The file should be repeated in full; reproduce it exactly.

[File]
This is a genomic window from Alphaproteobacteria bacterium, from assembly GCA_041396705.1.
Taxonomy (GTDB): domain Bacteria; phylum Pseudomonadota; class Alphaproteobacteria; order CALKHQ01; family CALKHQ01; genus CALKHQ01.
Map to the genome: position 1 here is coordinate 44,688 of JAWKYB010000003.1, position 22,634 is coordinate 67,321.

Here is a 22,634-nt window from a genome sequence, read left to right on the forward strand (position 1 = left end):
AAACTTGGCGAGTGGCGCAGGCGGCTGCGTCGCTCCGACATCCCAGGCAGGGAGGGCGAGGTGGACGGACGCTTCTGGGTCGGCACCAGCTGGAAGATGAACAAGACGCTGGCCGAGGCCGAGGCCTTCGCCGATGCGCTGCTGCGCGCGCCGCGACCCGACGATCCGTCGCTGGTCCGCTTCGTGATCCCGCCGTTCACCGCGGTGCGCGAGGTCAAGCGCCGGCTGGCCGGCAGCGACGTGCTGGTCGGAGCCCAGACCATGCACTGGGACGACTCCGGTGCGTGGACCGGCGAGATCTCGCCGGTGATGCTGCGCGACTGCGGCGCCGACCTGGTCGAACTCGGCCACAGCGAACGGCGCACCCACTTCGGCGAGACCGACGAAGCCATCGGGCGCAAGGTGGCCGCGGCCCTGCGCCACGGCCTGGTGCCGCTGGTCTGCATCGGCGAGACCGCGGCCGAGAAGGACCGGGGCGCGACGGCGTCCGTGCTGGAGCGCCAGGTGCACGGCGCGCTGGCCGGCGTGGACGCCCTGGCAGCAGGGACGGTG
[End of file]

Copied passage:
This is a genomic window from Alphaproteobacteria bacterium, from assembly GCA_041396705.1.
Taxonomy (GTDB): domain Bacteria; phylum Pseudomonadota; class Alphaproteobacteria; order CALKHQ01; family CALKHQ01; genus CALKHQ01.
Map to the genome: position 1 here is coordinate 44,688 of JAWKYB010000003.1, position 22,634 is coordinate 67,321.

Here is a 22,634-nt window from a genome sequence, read left to right on the forward strand (position 1 = left end):
AAACTTGGCGAGTGGCGCAGGCGGCTGCGTCGCTCCGACATCCCAGGCAGGGAGGGCGAGGTGGACGGACGCTTCTGGGTCGGCACCAGCTGGAAGATGAACAAGACGCTGGCCGAGGCCGAGGCCTTCGCCGATGCGCTGCTGCGCGCGCCGCGACCCGACGATCCGTCGCTGGTCCGCTTCGTGATCCCGCCGTTCACCGCGGTGCGCGAGGTCAAGCGCCGGCTGGCCGGCAGCGACGTGCTGGTCGGAGCCCAGACCATGCACTGGGACGACTCCGGTGCGTGGACCGGCGAGATCTCGCCGGTGATGCTGCGCGACTGCGGCGCCGACCTGGTCGAACTCGGCCACAGCGAACGGCGCACCCACTTCGGCGAGACCGACGAAGCCATCGGGCGCAAGGTGGCCGCGGCCCTGCGCCACGGCCTGGTGCCGCTGGTCTGCATCGGCGAGACCGCGGCCGAGAAGGACCGGGGCGCGACGGCGTCCGTGCTGGAGCGCCAGGTGCACGGCGCGCTGGCCGGCGTGGACGCCCTGGCAGCAGGGACGGTG